Everything defining the human experience, everything that defines the human being under capitalism -mercantile freedom, equality before the state, fraternity in the nation- is alien to it. For the proletariat, mercantile freedom is wage slavery; equality before the state, denial as a political class; national fraternity is the obligation to sacrifice itself for national capital in crises and wars.
Under capitalism, every need is subordinated to the needs of capital and therefore universally denied to the proletariat. Let us remember for a second the trade unionist who tells us that we cannot demand what the company accounts cannot sustain without losses, the civil servant who tells us that medical treatments or pensions must be subordinated to fiscal goals, to the political leader who says that borders cannot be opened for migrants in search of work because there is no employment capacity or to the politician who says he will not authorize lockdowns in the face of the pandemic because the economy suffers. .. while the income of capital has been rising for sixty years, the hospitals of the ruling classes offer all existing treatments to those who can pay for them, borders have always been open to capital and its managers, and the bourgeoisie lives all over the world safely confined in its fortified neighborhoods.
It is from this total, universal denial of the first exploited class which is also a revolutionary class, that its main characteristic is born: it is a universal class, and not only because it exists worldwide but also because of the nature of the demands that appear in its struggles. Unlike the revolutionary classes of the past, it does not seek or fight for privileges of a new type, what it demands as a class are generic, universal human needs, valid for every human being. That is why its struggles raise, consciously or unconsciously, the need and the possibility of a world organized around the satisfaction of human needs, a new mode of production without exploitation: It cannot free itself without suppressing its own conditions of existence. It cannot suppress its own conditions of existence without suppressing all the inhuman conditions of existence in today’s society which are condensed into its situation.That is to say, it cannot end its exploitation without ending all exploitation.
The proletariat and the future
And so we reach an especially interesting aspect of the critique of the historical meaning of the proletariat. We have a class whose very existence is the system’s main contradiction and which the system denies in its entirety. It denies even its mere existence as a class. As the exploited class that it is, it has no possible place in the system, it cannot secure power in it or rely on it in order to create conditions to overcome it. In reality the proletariat, unlike the previous revolutionary classes, has only support, can only rely on… the future. Everything that is not an expression of the subjugation or exploitation it suffers only exists in relation to the future towards which its condition pushes it.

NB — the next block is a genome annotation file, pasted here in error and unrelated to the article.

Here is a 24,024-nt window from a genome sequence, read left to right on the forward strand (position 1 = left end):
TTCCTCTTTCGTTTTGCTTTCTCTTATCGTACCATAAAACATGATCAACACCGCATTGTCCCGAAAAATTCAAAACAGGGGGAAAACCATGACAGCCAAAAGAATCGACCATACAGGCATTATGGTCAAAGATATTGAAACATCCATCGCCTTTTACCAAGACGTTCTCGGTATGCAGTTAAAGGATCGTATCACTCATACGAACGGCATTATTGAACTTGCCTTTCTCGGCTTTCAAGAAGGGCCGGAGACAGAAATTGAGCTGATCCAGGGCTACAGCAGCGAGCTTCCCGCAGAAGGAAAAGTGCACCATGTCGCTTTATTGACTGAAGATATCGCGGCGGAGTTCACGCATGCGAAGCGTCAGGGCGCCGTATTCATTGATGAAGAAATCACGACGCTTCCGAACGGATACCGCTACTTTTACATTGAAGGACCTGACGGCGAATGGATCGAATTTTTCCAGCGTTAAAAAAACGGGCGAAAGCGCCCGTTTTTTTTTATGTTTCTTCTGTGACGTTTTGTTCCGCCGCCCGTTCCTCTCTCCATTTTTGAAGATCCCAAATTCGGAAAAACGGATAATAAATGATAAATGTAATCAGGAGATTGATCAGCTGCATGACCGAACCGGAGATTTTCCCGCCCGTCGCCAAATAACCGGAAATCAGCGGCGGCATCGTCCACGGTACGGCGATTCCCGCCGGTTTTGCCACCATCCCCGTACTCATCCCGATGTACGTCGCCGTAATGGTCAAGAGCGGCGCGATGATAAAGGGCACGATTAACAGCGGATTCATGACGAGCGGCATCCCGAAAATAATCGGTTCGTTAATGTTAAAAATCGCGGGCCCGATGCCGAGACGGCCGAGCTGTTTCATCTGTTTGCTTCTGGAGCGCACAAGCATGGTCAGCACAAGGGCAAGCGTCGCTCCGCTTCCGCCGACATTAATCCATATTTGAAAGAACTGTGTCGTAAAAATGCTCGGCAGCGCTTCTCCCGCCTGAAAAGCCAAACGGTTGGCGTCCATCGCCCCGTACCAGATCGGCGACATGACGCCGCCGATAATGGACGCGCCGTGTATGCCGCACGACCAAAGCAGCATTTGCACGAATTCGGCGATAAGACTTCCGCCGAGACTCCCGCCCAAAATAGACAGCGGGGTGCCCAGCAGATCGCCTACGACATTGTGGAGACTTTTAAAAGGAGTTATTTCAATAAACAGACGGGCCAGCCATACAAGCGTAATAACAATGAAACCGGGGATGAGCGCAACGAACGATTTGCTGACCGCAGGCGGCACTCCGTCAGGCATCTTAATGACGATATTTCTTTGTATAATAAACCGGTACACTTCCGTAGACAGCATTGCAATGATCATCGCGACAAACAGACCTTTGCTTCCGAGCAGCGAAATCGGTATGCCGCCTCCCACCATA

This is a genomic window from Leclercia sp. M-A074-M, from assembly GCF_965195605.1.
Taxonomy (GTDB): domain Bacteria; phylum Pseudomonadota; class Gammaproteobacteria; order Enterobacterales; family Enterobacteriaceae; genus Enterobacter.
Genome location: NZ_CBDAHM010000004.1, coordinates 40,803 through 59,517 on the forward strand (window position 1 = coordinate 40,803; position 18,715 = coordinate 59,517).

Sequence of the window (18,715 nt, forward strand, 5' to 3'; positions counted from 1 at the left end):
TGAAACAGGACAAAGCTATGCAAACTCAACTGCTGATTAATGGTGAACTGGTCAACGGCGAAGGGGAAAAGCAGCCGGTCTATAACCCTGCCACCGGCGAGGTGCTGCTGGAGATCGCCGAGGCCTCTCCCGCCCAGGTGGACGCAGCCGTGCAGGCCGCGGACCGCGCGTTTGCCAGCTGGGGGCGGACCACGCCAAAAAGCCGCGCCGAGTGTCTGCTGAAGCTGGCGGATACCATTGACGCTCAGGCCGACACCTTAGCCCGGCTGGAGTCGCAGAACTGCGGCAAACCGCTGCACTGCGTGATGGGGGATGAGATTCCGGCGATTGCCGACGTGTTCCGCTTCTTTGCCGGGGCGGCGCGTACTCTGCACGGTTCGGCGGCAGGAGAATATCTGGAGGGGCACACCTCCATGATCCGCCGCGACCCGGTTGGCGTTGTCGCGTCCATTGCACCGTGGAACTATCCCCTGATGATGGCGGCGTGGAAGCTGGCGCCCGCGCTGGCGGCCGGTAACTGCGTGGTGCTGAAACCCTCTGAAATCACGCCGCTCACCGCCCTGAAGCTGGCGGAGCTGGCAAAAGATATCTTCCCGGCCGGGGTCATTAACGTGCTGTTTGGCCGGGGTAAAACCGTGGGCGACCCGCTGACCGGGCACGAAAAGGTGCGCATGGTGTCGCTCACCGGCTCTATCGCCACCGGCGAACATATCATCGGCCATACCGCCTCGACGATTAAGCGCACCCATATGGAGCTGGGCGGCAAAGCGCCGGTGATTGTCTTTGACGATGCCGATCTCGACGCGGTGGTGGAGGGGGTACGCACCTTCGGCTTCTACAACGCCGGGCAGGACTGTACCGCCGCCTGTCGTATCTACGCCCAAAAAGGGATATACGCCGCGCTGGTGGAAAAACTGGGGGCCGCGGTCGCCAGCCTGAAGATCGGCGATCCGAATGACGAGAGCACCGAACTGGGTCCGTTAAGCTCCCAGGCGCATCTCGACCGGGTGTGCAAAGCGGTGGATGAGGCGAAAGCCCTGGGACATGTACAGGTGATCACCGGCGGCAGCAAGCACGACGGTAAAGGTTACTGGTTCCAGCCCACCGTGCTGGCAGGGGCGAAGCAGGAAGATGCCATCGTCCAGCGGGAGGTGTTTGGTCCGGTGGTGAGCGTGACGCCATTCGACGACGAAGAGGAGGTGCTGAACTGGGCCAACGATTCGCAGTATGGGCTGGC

In fact, for the proletariat, its relation to the future is the only material measure of its present situation. The further it moves away from the future, the more atomized it becomes and the more distant it becomes politically. And since it cannot accumulate power within capitalist society – how could it accumulate power in a system organized for its exploitation – its relationship to the future cannot know any truces either: it either goes forward or it goes backward. Either it returns to the past and vanishes as a collective subject in society, or it advances and asserts itself as antagonistic to the existing order.
Let’s bring the historical focus closer to the concrete, to our current situation. The civilizational crisis of capitalism is evident and daily and it is clear that the main contradiction of the system is its own working class. As all social contradictions it can only be overcome… or keep developing until it completely engulfs the totality of which it is a part. The ruling class cannot overcome this contradiction on its own. It cannot dispense with the class it exploits. Only the proletariat itself, by emancipating itself and society from wage labor, can bring about its own dissolution.
We return again and again to the future. Everything which asserts the working class is based on the future, or what is the same, on its historical need. The development of its political organizations begins with communist morality, which, as Engels said, presents the future through the transformation of the present. The development and extension of class consciousness during mass struggles are other expressions of the future operating in the transformation of the present. And the forms of mass organization of the class are only understandable in their totality through the perspective of what they can become, their potential.
In short, we have a class whose struggle, even unconsciously, asserts the possibility and the necessity of the communist future. And which, being completely and universally denied, can only be understood in each moment and in history as a whole, in relation to that future made present by its struggle. In other words, the particular relationship of the proletariat with the future is permanent and constant… even during the darkest periods. For our class there is no longer any stable accommodation possible in present society. The future is everything.